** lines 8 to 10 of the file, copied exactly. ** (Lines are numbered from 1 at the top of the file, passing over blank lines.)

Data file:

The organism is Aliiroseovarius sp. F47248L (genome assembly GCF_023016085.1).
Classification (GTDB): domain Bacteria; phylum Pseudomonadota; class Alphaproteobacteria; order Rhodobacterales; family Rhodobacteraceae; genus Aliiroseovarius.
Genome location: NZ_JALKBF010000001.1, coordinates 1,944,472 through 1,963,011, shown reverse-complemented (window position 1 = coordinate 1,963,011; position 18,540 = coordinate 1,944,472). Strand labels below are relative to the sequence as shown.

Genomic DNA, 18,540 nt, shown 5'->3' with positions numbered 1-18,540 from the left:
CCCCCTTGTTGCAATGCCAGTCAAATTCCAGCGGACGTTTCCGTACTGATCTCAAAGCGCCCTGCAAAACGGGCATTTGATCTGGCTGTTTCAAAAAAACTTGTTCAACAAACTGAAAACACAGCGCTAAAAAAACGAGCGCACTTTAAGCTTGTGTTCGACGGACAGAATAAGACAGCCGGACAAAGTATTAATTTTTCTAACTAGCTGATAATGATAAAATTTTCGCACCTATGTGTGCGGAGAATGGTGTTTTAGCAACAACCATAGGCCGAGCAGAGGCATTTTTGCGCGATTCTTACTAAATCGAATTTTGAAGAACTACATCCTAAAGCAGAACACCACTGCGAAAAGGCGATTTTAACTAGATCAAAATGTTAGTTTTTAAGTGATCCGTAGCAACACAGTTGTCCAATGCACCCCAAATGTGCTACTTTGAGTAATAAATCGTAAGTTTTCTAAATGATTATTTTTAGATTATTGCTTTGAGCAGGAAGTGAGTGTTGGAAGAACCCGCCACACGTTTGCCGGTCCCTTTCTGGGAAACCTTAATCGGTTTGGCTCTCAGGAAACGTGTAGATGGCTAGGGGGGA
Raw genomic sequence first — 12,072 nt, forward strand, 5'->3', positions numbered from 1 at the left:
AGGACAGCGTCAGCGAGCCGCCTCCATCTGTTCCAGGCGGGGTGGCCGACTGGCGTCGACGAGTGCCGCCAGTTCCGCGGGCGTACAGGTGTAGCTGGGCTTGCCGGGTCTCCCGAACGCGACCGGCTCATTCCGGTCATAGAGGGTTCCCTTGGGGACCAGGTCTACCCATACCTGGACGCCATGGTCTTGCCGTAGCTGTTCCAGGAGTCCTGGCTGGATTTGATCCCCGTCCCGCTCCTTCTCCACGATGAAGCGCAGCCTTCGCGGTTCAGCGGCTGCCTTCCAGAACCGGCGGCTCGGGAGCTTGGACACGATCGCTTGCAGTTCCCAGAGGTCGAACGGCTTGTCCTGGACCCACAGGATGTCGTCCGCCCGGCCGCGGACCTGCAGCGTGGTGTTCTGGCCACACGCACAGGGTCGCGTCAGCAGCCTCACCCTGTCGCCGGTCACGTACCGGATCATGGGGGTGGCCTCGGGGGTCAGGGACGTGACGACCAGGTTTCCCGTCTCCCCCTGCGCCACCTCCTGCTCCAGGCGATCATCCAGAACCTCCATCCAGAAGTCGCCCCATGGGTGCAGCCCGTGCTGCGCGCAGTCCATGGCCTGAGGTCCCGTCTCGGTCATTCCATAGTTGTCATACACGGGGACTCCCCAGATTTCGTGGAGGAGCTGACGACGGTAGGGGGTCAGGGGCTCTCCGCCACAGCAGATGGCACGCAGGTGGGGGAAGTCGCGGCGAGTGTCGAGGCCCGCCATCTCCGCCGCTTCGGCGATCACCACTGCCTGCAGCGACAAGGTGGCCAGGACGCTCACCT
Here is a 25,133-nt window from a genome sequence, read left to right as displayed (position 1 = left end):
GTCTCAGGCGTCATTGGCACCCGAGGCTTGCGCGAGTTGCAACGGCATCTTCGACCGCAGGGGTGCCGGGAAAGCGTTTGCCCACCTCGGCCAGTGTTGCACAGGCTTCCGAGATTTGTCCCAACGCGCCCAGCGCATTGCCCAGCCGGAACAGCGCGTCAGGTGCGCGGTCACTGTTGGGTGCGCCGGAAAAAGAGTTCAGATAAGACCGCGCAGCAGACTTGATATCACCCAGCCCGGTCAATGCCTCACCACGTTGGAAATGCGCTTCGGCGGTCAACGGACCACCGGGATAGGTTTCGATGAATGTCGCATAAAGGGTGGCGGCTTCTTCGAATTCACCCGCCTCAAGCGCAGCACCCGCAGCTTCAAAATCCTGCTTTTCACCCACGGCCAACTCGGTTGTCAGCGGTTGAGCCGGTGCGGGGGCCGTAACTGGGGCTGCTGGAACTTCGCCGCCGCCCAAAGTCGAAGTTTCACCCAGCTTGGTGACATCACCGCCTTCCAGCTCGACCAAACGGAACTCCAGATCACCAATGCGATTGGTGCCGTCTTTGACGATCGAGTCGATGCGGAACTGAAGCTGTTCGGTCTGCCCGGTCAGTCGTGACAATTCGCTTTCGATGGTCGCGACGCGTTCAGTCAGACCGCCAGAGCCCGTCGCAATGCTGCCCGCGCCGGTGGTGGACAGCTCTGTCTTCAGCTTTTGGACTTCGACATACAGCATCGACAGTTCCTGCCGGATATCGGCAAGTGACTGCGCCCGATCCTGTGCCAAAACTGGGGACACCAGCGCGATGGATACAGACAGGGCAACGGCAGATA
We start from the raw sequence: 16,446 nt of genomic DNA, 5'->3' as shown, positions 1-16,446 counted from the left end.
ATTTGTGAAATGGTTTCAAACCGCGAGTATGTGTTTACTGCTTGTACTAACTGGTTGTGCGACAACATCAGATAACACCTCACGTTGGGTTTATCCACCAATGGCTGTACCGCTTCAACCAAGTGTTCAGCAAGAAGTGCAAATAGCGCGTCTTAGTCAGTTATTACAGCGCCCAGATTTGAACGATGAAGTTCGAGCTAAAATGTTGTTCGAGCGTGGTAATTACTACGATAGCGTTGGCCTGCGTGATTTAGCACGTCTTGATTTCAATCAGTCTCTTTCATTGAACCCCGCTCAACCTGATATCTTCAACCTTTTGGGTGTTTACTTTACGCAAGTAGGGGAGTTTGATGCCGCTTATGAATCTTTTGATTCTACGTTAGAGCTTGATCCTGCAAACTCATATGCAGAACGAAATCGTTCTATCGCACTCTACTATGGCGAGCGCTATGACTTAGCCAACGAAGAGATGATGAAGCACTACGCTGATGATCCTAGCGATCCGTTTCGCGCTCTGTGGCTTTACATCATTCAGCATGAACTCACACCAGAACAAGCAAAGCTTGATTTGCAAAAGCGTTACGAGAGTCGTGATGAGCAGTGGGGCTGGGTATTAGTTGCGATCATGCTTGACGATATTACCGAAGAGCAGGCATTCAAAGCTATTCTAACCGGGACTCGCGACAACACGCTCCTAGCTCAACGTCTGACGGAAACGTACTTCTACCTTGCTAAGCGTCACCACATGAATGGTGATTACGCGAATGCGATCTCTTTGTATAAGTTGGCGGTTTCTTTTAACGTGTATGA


Here is a 25,133-nt window from a genome sequence, read left to right as displayed (position 1 = left end):
GTCTCAGGCGTCATTGGCACCCGAGGCTTGCGCGAGTTGCAACGGCATCTTCGACCGCAGGGGTGCCGGGAAAGCGTTTGCCCACCTCGGCCAGTGTTGCACAGGCTTCCGAGATTTGTCCCAACGCGCCCAGCGCATTGCCCAGCCGGAACAGCGCGTCAGGTGCGCGGTCACTGTTGGGTGCGCCGGAAAAAGAGTTCAGATAAGACCGCGCAGCAGACTTGATATCACCCAGCCCGGTCAATGCCTCACCACGTTGGAAATGCGCTTCGGCGGTCAACGGACCACCGGGATAGGTTTCGATGAATGTCGCATAAAGGGTGGCGGCTTCTTCGAATTCACCCGCCTCAAGCGCAGCACCCGCAGCTTCAAAATCCTGCTTTTCACCCACGGCCAACTCGGTTGTCAGCGGTTGAGCCGGTGCGGGGGCCGTAACTGGGGCTGCTGGAACTTCGCCGCCGCCCAAAGTCGAAGTTTCACCCAGCTTGGTGACATCACCGCCTTCCAGCTCGACCAAACGGAACTCCAGATCACCAATGCGATTGGTGCCGTCTTTGACGATCGAGTCGATGCGGAACTGAAGCTGTTCGGTCTGCCCGGTCAGTCGTGACAATTCGCTTTCGATGGTCGCGACGCGTTCAGTCAGACCGCCAGAGCCCGTCGCAATGCTGCCCGCGCCGGTGGTGGACAGCTCTGTCTTCAGCTTTTGGACTTCGACATACAGCATCGACAGTTCCTGCCGGATATCGGCAAGTGACTGCGCCCGATCCTGTGCCAAAACTGGGGACACCAGCGCGATGGATACAGACAGGGCAACGGCAGATA
We start from the raw sequence: 16,446 nt of genomic DNA, 5'->3' as shown, positions 1-16,446 counted from the left end.